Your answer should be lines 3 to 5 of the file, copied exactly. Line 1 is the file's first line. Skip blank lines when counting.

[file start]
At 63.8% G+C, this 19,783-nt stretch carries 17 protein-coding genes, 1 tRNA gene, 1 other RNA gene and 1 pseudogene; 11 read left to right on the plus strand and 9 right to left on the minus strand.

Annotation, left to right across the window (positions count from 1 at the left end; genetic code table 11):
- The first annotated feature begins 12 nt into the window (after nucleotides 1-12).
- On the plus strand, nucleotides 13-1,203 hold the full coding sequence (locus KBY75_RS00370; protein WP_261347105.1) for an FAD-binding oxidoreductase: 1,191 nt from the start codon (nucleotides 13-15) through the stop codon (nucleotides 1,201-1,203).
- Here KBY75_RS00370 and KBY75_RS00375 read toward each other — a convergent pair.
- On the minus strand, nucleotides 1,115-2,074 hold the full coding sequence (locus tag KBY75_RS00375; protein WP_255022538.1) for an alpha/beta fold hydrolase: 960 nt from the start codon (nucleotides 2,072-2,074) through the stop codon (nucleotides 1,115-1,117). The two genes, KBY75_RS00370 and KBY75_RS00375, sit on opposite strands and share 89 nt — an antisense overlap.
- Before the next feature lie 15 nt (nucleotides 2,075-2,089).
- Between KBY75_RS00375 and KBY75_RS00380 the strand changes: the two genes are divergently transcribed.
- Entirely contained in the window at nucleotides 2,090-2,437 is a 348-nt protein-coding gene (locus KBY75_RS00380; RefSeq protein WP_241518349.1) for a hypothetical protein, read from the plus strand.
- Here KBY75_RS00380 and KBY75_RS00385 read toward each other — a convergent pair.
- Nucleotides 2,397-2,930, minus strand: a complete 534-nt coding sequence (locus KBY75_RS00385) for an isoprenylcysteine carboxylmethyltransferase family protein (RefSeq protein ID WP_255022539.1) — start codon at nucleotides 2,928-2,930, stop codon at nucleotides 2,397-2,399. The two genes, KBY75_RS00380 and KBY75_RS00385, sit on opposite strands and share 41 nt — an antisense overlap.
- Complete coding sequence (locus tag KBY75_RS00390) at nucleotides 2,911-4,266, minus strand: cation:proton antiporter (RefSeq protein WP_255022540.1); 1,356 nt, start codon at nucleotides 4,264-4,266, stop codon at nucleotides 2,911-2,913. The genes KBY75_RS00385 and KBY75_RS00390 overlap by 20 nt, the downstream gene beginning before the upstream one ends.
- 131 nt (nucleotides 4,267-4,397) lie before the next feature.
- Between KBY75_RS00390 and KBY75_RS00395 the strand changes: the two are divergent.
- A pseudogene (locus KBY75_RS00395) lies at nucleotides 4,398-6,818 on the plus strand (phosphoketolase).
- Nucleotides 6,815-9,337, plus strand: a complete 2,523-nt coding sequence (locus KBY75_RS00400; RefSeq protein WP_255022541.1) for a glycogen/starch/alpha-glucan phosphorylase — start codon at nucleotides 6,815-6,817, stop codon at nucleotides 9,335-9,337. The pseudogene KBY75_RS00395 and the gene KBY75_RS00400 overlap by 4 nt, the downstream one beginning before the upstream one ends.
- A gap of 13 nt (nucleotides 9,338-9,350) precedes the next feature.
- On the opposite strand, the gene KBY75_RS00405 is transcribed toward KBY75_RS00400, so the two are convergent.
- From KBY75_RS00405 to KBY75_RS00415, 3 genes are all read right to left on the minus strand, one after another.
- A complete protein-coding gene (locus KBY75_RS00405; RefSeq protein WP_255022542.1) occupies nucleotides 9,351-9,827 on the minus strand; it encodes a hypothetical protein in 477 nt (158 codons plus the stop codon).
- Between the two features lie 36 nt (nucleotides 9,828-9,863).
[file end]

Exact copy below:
- The first annotated feature begins 12 nt into the window (after nucleotides 1-12).
- On the plus strand, nucleotides 13-1,203 hold the full coding sequence (locus KBY75_RS00370; protein WP_261347105.1) for an FAD-binding oxidoreductase: 1,191 nt from the start codon (nucleotides 13-15) through the stop codon (nucleotides 1,201-1,203).
- Here KBY75_RS00370 and KBY75_RS00375 read toward each other — a convergent pair.